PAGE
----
Sunday, June 29, 2014
Today in the Catholic World the Sunday liturgy concedes its place to the Feast of St. Peter and St. Paul, the two giant apostles of the early Church. The pictures that we see of the two have St. Peter with the keys and St. Paul with a book or a sword. They were the prime examples of the messengers of Jesus to the Jews and the Gentiles: men of great passion, strength and love and at the same time flawed human beings.
Reading about their lives and the way they reacted with those around them, if it came to a vote among the disciples of that time it is unlikely they would have received the votes for the positions they had in the early Church. Peter was born in Israel but Paul was born among the Jews who lived outside Israel in what we now call Turkey, both were selected by Jesus for their mission to the world.
Peter was a fisherman, with little formal education and with a good heart but not too quick in understanding what he was called to do. Peter, showed his weakness in denying Jesus three times. Paul fought with Peter over his failure to follow the teachings of Jesus when it came to food because of Peter's fear of the disciples who maintained the teaching from the past. When they were not present Peter readily ate with the gentiles. He was called a hypocrite by Paul because of this dissembling.
Paul, on his trip to Damascus to persecute the Christians, experienced Jesus in a way that changed his whole life. He was blinded and helped by Ananias, was baptized, and began to preach Jesus to all, but in a way that annoyed many of his fellow Jews, so much so that they plotted to kill him. His friends warned him of the plot, they helped him to escape to Jerusalem. But even in Jerusalem the disciples feared him, and it was with the help of Barnabas that he was introduced to the leaders of the Church.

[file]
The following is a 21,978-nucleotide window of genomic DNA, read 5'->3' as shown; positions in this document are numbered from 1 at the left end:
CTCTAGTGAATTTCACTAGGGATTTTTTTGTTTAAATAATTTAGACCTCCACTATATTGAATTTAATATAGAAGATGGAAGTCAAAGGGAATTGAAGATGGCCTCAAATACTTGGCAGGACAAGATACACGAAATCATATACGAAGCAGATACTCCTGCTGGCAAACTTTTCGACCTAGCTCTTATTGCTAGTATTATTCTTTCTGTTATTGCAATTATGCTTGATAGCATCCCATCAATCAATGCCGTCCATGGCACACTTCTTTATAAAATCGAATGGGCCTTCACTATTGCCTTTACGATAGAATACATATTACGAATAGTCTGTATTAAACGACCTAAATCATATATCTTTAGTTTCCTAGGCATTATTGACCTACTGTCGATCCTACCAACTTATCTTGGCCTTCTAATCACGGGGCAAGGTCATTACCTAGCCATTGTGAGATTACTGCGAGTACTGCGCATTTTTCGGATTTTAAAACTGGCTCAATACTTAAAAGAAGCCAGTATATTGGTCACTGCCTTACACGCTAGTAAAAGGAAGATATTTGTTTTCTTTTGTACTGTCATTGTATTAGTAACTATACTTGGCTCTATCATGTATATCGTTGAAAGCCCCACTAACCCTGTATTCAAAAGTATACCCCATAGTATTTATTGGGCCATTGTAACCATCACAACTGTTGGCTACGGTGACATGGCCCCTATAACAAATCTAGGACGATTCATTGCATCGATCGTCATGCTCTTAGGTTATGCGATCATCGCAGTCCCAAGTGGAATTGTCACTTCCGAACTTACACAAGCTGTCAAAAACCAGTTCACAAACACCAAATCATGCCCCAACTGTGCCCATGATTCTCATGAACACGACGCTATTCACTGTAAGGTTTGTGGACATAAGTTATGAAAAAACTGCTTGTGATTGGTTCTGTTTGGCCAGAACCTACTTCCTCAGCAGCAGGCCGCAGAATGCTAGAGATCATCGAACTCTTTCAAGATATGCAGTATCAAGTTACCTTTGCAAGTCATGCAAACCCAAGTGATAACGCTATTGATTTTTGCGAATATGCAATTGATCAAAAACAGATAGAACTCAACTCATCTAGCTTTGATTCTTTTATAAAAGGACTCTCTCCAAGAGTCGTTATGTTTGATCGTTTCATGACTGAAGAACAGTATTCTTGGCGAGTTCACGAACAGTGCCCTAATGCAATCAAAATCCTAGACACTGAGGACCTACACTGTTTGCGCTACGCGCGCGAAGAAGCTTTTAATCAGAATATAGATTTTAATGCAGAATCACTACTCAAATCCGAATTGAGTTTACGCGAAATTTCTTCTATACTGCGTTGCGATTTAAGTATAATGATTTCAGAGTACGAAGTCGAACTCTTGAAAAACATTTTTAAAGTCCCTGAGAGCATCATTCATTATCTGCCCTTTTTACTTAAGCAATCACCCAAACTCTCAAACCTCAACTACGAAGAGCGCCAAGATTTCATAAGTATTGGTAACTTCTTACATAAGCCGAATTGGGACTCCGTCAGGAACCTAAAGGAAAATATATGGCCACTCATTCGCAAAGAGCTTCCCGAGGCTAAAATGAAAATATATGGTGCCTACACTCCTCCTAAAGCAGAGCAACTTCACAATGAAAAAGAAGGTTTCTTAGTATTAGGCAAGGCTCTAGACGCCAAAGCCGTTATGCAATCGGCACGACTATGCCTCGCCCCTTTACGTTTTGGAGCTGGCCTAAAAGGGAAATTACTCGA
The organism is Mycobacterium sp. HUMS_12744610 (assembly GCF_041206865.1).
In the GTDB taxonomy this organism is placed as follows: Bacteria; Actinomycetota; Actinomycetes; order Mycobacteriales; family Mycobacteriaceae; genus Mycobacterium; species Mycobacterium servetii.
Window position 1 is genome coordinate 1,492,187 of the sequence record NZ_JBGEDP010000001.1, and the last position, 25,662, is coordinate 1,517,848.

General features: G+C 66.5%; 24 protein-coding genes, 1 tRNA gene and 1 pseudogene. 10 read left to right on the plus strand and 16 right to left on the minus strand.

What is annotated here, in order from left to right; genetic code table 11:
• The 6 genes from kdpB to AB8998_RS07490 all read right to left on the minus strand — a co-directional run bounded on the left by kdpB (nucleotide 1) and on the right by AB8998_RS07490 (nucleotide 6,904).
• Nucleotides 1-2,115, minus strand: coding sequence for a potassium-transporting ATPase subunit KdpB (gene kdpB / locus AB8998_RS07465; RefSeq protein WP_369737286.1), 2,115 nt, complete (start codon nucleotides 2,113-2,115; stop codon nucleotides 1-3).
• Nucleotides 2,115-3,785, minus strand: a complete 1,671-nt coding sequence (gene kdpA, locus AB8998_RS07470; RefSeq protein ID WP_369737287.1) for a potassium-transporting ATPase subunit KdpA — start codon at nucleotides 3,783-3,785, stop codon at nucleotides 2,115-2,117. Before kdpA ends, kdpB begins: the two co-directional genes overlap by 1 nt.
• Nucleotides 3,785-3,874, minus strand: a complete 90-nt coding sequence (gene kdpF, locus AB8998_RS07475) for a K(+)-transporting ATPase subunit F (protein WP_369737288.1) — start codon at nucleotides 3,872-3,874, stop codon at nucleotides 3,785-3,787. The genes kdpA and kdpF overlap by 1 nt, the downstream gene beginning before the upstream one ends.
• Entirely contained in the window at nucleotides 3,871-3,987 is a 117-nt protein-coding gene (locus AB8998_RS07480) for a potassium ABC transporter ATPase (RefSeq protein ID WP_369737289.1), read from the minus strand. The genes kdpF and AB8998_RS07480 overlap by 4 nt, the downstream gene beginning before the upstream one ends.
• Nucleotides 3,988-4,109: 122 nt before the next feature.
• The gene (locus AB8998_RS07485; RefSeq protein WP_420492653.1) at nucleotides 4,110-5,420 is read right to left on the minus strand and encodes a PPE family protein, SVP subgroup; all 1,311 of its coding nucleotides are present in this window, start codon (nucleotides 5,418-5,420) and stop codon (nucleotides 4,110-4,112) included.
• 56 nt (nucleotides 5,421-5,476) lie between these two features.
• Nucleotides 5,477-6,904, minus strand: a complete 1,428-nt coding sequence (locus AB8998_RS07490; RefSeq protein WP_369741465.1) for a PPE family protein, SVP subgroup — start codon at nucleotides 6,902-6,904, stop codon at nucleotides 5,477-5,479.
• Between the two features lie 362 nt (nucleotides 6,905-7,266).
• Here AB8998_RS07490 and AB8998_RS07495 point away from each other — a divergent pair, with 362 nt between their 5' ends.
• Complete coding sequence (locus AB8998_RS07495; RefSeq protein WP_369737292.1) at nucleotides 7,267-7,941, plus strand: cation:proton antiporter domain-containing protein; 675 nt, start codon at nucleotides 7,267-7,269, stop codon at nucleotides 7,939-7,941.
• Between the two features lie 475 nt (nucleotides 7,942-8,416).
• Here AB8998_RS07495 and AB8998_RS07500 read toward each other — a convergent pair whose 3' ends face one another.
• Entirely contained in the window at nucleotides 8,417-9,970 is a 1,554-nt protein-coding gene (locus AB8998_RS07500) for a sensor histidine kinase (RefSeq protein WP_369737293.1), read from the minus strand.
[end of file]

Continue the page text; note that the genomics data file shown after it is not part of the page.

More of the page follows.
Barnabas explained how he worked in Damascus in spreading the message of Jesus in the Synagogues; he was accepted and worked freely in Jerusalem, but even there the Greek speaking Jews responded by trying to kill him, and his fellow disciples told him the best thing was to go home to Tarsus. We hear the whole area returned to peace.
Barnabas was sent to Antioch by the leaders of the Church to help in the evangelization of the city and seeing how much had to be done he decided to go to Tarsus to find Paul and work together with him. For a whole year they worked in Antioch where the followers of Jesus were first called Christians.
Barnabas and Paul returned to Jerusalem where they began the first of the mission journeys. During this journey, John Mark who came along as an errand boy, a cousin of Barnabas, left to return to Jerusalem without word, which Paul would not forgive and because of this on the second journey, Barnabas and Paul separated and went their different ways. Here is another example of Paul's stubbornness but we know Barnabas and John Mark were reunited in friendship later, expressed in Paul's epistles.
We are all weak individuals and the story of these two giants of the faith should give us much consolation for they could work through their difficulties and with their openness to graces, despite some of their character faults, did great things. They were willing to examine themselves and to work continually in becoming more of what they knew they were called to be.